An Overprotective Policy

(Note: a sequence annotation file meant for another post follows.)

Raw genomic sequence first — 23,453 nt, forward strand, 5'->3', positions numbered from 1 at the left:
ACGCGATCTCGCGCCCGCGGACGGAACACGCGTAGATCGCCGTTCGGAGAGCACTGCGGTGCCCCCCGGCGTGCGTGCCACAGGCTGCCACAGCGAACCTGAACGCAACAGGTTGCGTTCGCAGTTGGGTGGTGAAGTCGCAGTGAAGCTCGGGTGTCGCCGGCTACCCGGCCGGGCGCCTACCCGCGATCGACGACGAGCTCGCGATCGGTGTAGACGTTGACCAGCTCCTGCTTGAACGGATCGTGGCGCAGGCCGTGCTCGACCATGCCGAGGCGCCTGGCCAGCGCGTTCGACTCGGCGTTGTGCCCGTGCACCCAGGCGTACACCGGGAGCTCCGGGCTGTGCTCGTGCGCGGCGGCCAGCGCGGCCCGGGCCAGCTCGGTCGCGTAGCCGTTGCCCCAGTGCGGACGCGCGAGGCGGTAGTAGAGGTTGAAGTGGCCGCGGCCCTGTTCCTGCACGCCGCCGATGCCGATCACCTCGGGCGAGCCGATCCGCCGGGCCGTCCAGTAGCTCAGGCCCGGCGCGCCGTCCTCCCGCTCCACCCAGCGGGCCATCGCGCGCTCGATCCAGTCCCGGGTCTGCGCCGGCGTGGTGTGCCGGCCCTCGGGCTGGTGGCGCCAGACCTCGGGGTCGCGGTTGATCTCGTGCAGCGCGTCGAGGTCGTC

On Monday, April 21, Dean of Students Marlys Edwards sent out an email informing students of a new campus policy regarding off-campus house visiting. Initially, the policy greatly surprised me. This policy stipulates that boarding students will not be able to visit the homes of day students, even if they are within the confines of the town of Andover, unless they have permission from a house counselor or cluster dean. The policy also stated that an adult that is at the day student’s home must confirm with the house counselor or cluster dean that the boarding student is invited. In the email, Dean Edwards stated that the policy was enacted so that Andover students would be safer while off-campus. Such justification is very similar to other rules in the Blue Book. These rules, such as those that involve car permission, day excuses and sign-in times are, in some cases, common sense, and are created because the administration feels that they are in the best interests of the student body. I wanted to know exactly why the school decided to act so quickly and swiftly with this policy change. In an interview, Dean Edwards said that there was a combination of reasons that brought about the policy. It had apparently been presented to and circulated amongst the faculty for some time already. The policy had been so saturated throughout the community that some house counselors had emailed Ms. Edwards stating that they had already thought such a rule was in place. This new rule and its associated consequences are supposed to resemble day excuses. The reasoning behind it, as stated by Ms. Edwards, is that the school did not allow students to go to day students’ homes outside of Andover without day excuses. Thus, the school should also put the same kind of restrictions on the houses within the town of Andover. I am mildly disappointed in the way the administration put the new policy into place. Although I am certain that the pros and cons of implementing such a policy were carefully weighed, I would like to point out several consequences of the new rule that we need to recognize. First, this is a classic example of how rules, although they only effect a small fraction of students on campus, will probably make a very large impact on the student body as a whole. In the past year, Ms Edwards told me, there were several events at nearby day student houses that had no adult supervision. I came to Andover hoping that I would be among a community that provided a mixed atmosphere of academic success, socializing and athletic excellence. Even though some of the students are here to excel academically, there is a small fraction of students that are here merely for the enticing freedom that life at boarding school may offer. Those people who take advantage of this freedom, for the sake of having a good time — perhaps drinking or otherwise breaking the rules — ruin it for the others. While this is the unfortunate reality, I had hoped that the people at Andover would use the freedom that the school gave them for “cleaner” fun. Second, the creation of this rule may damage the student-administration relationship. We need to build a bridge of communication between the student body and the administration and reinforce and strengthen it with trust. I was shocked when I first read the email, probably because of the abruptness of the announcement. In retrospect, I think I over-reacted, especially in writing the first draft of this article. After careful proofreading and the interview with Ms. Edwards, I calmed down a good bit and wrote this article. In the future, I hope that the school can have a better process in breaking news to students. I have enjoyed my time visiting day students before this policy was enacted. Once, I went to a day student’s house with some of my friends on a Saturday night. We watched a Disney movie, ate brownies and had a lot of fun. Now, enjoying simple get-togethers like this one may be made more difficult with this new policy in place, if only because house counselors aren’t always available to okay visits. My friends and I must face the results of the irresponsibility of others. We should learn from their mistakes, but school policy should not be changed as a result of the actions of a few. Paul Chan is a two-year Lower.